Copyrights have been expanding. Complaints about the increasing length of the copyright period are common. More problematic, though, is copyrights’ increasing breadth. As a copyright expands to inhibit expressions which aren’t fairly obviously copies, it becomes more like a patent in its scope, enabling rent-seeking and inhibiting creativity. This appears to be happening in the music industry. In March 2015, the creators of the hit “Blurred Lines” were convicted of infringing the copyright on Marvin Gaye’s “Got to Give it Up.” This is a blow to unoriginal songwriters everywhere. Worse, it does a lot of collateral damage in the process. As a “Blurred Lines” defense attorney put it, “This ruling elevates ‘groove’ and ‘feel’ to the level of copyright infringement.” Forensic musicologists and lawyers can expect to profit from such expansion, but artists – and listeners – can expect to suffer.

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Paging John Yoo & Richard Epstein. California & The Supremacy Clause

 

California Attorney General, Xavier Becerra (D-CA), has threatened private citizens in California with prosecution and fines should they help Immigration and Customs Enforcement (ICE) in identifying illegal aliens for incarceration and possible deportation. Said Becerra in response to a question about the announcement: “There are new laws in place in California now in 2018 with the […]

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Law-Abiding Gun Owners Who Actually Abide By The Law

 

The General Accounting Office (GAO) decided to test one of the more common ideas of the gun control crowd, that it’s easy and quick to buy a gun on the internet, and no background check is required.

The GAO set up a simple test: They would try to buy guns without a background check on the Surface Web (sites like Armslist, Gunbroker, etc) and they would also try to buy guns on the Dark Web (sites that use Tor and other encryption tools to conceal who is buying what).

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“Lying to the FBI” and Other Meta-Crimes

 

I’m a bit concerned about Michael’s Flynn’s guilty plea. Not because Michael Flynn doesn’t belong in jail. From all I can tell, he’d sell his country or his mother for a dollar, so I rather imagine that he probably belongs in jail for something. But I’m concerned about it, and about George Papadopoulos’ plea too, for that matter.

No, it’s not because I fear they’re going to turn state’s evidence on the Donald either. While I’ve been pleased with some of his actions as president, I’ve never had any confidence in Donald Trump’s character and won’t be surprised if it turns out there’s an actual fire under this smoke. Nor will I lose any sleep if he’s replaced with Mike Pence. (On the contrary, I’ll sleep better.)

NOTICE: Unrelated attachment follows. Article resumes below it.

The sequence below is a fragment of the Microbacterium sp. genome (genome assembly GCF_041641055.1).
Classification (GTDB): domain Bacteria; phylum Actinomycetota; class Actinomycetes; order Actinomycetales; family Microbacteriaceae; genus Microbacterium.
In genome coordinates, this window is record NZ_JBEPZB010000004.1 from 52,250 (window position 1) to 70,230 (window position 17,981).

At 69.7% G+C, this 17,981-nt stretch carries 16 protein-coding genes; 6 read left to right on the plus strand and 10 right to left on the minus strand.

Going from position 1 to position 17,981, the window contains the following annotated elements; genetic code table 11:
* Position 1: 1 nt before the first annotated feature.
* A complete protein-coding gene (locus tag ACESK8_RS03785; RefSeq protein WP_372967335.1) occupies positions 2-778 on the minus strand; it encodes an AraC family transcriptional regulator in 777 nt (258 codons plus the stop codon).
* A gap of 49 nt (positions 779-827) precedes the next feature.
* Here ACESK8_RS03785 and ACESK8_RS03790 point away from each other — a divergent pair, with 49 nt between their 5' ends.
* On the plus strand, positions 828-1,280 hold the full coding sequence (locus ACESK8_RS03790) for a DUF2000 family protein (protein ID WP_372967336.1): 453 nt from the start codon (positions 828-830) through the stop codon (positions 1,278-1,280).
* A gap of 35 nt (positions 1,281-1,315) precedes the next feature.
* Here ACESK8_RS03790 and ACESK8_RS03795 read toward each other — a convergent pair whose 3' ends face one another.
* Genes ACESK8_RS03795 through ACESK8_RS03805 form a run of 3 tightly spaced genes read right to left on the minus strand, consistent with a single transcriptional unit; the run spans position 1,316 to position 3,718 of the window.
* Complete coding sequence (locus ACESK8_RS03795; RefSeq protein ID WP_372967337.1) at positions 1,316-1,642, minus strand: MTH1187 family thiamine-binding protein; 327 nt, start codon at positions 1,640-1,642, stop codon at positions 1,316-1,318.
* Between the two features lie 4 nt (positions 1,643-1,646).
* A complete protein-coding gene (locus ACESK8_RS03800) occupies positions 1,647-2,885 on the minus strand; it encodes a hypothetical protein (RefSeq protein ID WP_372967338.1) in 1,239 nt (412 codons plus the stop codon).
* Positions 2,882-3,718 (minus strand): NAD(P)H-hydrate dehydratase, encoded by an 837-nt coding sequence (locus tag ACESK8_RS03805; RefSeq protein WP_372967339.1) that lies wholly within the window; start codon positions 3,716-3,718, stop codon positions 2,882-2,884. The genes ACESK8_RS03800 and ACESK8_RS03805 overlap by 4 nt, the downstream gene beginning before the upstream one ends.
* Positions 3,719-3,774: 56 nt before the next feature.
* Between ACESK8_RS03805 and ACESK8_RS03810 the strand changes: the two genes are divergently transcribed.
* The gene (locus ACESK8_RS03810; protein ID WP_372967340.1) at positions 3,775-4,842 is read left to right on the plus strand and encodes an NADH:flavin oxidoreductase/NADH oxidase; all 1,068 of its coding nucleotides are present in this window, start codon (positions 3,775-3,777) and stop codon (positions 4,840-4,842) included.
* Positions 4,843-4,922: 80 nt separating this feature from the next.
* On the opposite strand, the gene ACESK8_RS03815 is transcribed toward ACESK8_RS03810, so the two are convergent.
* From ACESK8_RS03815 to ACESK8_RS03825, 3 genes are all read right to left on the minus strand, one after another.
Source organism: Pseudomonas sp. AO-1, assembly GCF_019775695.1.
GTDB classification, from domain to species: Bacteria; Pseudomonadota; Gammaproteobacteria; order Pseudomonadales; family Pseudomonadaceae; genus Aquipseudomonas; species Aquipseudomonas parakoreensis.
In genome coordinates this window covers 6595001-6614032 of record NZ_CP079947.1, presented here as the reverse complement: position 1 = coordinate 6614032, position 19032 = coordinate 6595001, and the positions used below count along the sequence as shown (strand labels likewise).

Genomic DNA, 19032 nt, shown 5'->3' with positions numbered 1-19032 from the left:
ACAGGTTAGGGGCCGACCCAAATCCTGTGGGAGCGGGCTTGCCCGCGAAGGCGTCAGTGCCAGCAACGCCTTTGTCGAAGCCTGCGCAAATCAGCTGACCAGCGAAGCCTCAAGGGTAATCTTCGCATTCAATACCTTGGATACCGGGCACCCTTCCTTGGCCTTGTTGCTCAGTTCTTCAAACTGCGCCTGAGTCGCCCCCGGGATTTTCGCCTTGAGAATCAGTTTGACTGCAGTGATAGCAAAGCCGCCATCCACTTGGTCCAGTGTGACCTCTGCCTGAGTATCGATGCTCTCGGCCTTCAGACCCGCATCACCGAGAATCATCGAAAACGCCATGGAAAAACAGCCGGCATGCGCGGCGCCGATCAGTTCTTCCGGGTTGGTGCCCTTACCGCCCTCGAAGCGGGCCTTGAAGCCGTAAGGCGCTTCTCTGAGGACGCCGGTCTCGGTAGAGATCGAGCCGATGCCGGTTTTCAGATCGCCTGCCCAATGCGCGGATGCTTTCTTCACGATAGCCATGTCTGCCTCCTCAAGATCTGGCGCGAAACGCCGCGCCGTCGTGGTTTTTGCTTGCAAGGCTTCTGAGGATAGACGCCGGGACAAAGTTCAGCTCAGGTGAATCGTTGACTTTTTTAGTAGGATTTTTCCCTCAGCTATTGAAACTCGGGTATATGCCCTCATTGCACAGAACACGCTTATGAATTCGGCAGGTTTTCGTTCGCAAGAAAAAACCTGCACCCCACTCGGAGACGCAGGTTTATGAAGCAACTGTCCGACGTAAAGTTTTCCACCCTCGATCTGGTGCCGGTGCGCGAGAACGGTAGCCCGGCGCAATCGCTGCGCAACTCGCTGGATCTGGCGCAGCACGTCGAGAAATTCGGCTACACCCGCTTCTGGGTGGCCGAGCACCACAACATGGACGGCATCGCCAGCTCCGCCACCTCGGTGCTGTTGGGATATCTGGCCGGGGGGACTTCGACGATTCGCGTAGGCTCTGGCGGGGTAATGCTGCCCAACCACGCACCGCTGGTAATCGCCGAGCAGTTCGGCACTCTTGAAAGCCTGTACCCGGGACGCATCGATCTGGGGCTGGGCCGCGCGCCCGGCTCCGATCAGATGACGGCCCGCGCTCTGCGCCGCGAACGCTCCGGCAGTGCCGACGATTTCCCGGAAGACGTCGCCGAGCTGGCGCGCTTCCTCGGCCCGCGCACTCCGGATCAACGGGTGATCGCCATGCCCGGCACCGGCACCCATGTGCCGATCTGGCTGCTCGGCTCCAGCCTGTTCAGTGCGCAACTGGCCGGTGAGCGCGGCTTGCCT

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This week on OppCast, we let the legal nerds take over. With the marathon Supreme Court confirmation hearings of Judge Neil Gorsuch finally in the bag, it’s not totally clear what was learned, what was accomplished and what to expect moving forward. That’s why we brought in special guest Shoshana Weissmann, digital media director of Opportunity Lives and a card-carrying legal nerd, along with the Cato Institute’s Senior Constitutional Scholar Ilya Shapiro, to geek out on what you may have missed. (And perhaps a little mutton-busting while we’re at it.)

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Welcome to the Harvard Lunch Club Political Podcast for February 14, 2017 it’s the Stephen Miller, Be Our Valentine edition of the podcast. We are brought to you this week by Harry’s Shave. Two comments: (1) you’ve heard about it, you’ve thought about it, get it now you *will* love it, (2) use the URL harrys.com/Harvard. We are also brought to you by Casper mattresses: with over twenty thousand reviews and over 4.8 out of 5 stars, it is quickly becoming the internet’s favorite mattress. And we are brought to you by The Great Courses Plus. They have over 8,000 video lectures on a wide assortment of topics. Learn something new today.

This week on the podcast we discuss the poster child for amnesty, the golden nugget sympathy case for open borders, Guadalupe Garcia de Rayos. De Rayos, or as we think of her, mother Guady, has been deported. She is a mother of two American-born children (i.e. anchor babies). She has been in America for 22 years. She came here as a 14 year old looking for a better life. She is doing what she is doing “out of love.” (Where have we heard *that* before??). And she only committed one, almost insignificant felony (identity theft) and she’s reaaaalllly sorry about that. The elitist media Cannot Conceive of why anyone would want the law to be enforced and mother Guady forced to leave. The reaction of the average deplorable is, however, “it’s about time.”

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Intersection Accident Nightmare in Arizona

 

In criminal cases, it is not uncommon for courts to order restitution along with the criminal sentencing. My Arizona bar newsletter contained a story about a lawyer who got the statutory law changed so he could represent his daughter in seeking criminal restitution for the death of his son-in-law. The case began with a 7 AM traffic accident at an intersection. The decedent, Jeffrey Roof, turned left across several lanes of traffic. The accused, Jeffrey Meyn, sped up to get through the intersection on, he claims, a yellow light. Meyn t-boned Roof’s automobile. There were no drugs or alcohol involved. Meyn stayed at the scene and was released by the officers who told him that he was not at fault.

The police continued to investigate. Meyn cooperated with the investigation even testifying before a grand jury. Meyn’s lawyer notified the prosecutor in writing that if he were going to be charged, Meyn would voluntarily turn himself in. Instead, the police used Meyn’s six-year-old son to lie to Meyn to get Meyn outside where the police swarmed him with weapons drawn, ordered him to his knees and handcuffed him, all apparently in front of the six year old.